Sharks defenseman Radim Simek needs knee ligament surgery

1 Comment

SAN JOSE, Calif. (AP) — San Jose Sharks defenseman Radim Simek needs surgery for torn ligaments in his right knee.

General manager Doug Wilson said Thursday that Simek tore his ACL and MCL after a hit in Tuesday night’s win against Winnipeg.

Simek has one goal and eight assists in 41 games this season. He has mostly been paired with Brent Burns.

The first-place Sharks have depth at defense and will move Joakim Ryan into the lineup. Erik Karlsson remains sidelined by a groin injury but is expected to be healthy for the playoffs.

More AP NHL: https://apnews.com/NHL and https://twitter.com/AP-Sports

The Buzzer: Price passes Plante; hats off for Jenner, Gaudreau

AP
4 Comments

Three Stars

1. Johnny Gaudreau, Calgary Flames. The Calgary Flames kept pace with the San Jose Sharks in the Pacific Division race with a 9-4 win over the New Jersey Devils, featuring the NHL’s first six-point game since the 2013-14 season from Johnny Gaudreau. Read all about it here.

2. Carey Price, Montreal Canadiens. The list of Hall of Famers and legendary goalies to play for the Montreal Canadiens organization is a lengthy and impressive one. It is a who’s who list of some of the greatest goalies in the history of the league, and Carey Price now officially has more wins than all of them. By stopping 20 of the 21 shots he faced in a 3-1 win over the Detroit Red Wings on Tuesday night, Price earned the 315th win of his career and moved him ahead of Hall of Famer Jacques Plante for sole possession of first place on the team’s all-time wins list.

3. Boone Jenner, Columbus Blue Jackets. The Columbus Blue Jackets’ offense has gone cold in the games after the trade deadline and it has put them in a tough spot when it comes to making the playoffs, especially with a tough schedule still remaining down the stretch. The offense finally clicked on Tuesday night in a 7-4 win over the Boston Bruins — who have now lost two regulation games in a row after going 19 consecutive games without one — that was highlighted by a hat trick from Boone Jenner to give him 15 goals on the season.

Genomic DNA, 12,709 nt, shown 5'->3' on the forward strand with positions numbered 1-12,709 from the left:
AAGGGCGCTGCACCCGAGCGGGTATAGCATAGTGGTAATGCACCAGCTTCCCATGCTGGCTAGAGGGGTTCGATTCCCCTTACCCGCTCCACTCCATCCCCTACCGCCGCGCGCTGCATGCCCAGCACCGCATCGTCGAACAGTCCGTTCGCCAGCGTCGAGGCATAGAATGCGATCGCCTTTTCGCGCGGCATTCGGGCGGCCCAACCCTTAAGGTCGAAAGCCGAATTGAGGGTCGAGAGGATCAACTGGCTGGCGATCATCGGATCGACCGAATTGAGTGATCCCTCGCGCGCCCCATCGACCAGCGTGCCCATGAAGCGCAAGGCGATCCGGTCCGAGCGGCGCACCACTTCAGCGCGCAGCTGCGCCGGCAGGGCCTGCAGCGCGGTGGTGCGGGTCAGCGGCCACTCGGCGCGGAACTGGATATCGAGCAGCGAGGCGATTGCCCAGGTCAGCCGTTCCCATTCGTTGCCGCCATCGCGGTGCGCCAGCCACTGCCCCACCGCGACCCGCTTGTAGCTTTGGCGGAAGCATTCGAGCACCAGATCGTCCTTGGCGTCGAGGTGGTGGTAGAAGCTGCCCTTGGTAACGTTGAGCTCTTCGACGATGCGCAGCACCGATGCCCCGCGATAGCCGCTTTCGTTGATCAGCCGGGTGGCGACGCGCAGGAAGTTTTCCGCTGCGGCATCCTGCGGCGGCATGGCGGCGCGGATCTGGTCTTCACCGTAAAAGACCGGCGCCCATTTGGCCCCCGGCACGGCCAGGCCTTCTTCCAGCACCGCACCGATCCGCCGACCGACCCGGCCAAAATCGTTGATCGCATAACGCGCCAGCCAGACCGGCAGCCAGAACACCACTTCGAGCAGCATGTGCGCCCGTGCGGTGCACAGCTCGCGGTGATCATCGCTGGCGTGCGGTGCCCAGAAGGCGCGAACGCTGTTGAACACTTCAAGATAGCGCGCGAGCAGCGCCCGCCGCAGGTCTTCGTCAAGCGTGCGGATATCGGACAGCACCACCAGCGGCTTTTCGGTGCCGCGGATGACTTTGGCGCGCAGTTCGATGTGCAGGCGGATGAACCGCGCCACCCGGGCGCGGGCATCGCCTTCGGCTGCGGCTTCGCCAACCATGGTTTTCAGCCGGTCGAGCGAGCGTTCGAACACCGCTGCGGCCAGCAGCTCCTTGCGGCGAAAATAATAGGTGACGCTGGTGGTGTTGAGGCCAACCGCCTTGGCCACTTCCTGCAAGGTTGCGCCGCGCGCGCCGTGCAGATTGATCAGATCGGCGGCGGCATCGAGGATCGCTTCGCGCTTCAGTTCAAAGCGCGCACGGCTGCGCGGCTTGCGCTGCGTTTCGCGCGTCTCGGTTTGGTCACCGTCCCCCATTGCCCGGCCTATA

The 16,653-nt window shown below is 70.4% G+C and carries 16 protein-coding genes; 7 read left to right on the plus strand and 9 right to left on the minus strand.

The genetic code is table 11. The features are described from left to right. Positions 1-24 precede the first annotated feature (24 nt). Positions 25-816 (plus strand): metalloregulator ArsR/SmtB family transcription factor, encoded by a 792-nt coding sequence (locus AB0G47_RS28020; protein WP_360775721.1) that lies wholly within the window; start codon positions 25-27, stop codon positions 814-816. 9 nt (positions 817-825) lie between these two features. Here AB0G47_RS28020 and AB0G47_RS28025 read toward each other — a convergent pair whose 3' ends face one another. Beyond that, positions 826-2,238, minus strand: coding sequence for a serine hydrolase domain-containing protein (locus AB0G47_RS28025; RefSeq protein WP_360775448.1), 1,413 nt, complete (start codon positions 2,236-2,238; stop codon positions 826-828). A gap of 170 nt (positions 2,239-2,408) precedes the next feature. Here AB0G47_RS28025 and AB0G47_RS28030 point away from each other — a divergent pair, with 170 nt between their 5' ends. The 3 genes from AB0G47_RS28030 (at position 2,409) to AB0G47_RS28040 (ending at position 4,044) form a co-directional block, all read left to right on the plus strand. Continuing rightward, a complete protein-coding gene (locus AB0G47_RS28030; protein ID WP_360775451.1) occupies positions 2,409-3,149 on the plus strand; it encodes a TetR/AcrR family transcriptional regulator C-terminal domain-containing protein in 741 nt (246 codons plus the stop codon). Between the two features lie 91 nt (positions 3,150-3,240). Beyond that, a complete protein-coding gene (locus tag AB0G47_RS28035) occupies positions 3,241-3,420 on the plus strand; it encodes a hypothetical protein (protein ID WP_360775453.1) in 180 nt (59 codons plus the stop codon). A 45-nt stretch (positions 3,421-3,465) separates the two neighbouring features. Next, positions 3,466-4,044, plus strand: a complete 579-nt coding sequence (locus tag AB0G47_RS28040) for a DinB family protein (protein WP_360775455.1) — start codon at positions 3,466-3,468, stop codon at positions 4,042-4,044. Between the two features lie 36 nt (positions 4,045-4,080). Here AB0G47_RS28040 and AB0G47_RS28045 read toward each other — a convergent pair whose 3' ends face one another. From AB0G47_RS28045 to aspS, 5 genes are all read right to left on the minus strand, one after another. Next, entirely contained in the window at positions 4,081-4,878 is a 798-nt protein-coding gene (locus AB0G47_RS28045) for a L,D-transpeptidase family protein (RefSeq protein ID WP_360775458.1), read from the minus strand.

Highlights of the Night

Joe Pavelski scored the game-winning goal for the San Jose Sharks with just 3.6 seconds remaining in their 5-4 win over the Winnipeg Jets.

The Pittsburgh Penguins stormed back for a 5-3 win over the Washington Capitals thanks in part to a pair of goals from Sidney Crosby. The first of those two goals was a beauty.

Some highlights from Carey Price’s milestone night for the Montreal Canadiens.

This is not really a “highlight” in the traditional sense, but it is still worth watching as MacKenzie Blackwood’s water bottle did not cooperate.

Daniel Sprong has not always put it all together at the NHL level, but there is no denying his talent when he does. His goal on Tuesday was the game-winner for the Anaheim Ducks in their 3-2 win over the Nashville Predators.

Factoids

  • Believe it, the Arizona Coyotes are in a playoff spot thanks to their 3-1 win over the St. Louis Blues on Tuesday night, and Oliver-Ekman Larsson scored his 10th goal of the season. He is one of just four defenders, joining a list that includes Brent Burns, Roman Josi, and Mark Giordano, to score at least 10 goals in each of the past six seasons. [NHL PR]
  • Ben Bishop is on an incredible run for the Dallas Stars and quietly putting together a Vezina Trophy caliber season. He recorded his third consecutive shutout on Tuesday night, helping the Stars top the Buffalo Sabres. [NHL PR]
  • Evgeni Malkin and Alex Ovechkin are the fourth pair of players to each record 1,000 points after being selected No. 1 and 2 overall in an NHL draft year. Malking recorded his 1,000th point on Tuesday night, while Ovechkin recorded his 1,200th point in the Pittsburgh Penguins’ 5-3 win. [NHL PR]

Scores

Dallas Stars 2, Buffalo Sabres 0

Pittsburgh Penguins 5, Washington Capitals 3

Columbus Blue Jackets 7, Boston Bruins 4

Montreal Canadiens 3, Detroit Red Wings 1

Arizona Coyotes 3, St. Louis Blues 1

San Jose Sharks 5, Winnipeg Jets 4

Calgary Flames 9, New Jersey Devils 4

Anaheim Ducks 3, Nashville Predators 2

Adam Gretz is a writer for Pro Hockey Talk on NBC Sports. Drop him a line at phtblog@nbcsports.com or follow him on Twitter @AGretz.

Erik Karlsson injury scares should send Sharks message about rest

2 Comments

People love to celebrate the toughness of hockey players, but sometimes, there comes a point where it’s better to be smart.

There’s an “easier said than done” element when it comes to considering “best practices.” For instance, if your team is barely holding onto a playoff spot, it might be tough to rest that crucial starting goalie.

The San Jose Sharks aren’t really in that position, though. While they’d like to catch the Calgary Flames for the top spot in the Pacific, a round of home-ice advantage looks pretty safe for them as of Tuesday, so they have the luxury to make wise decisions.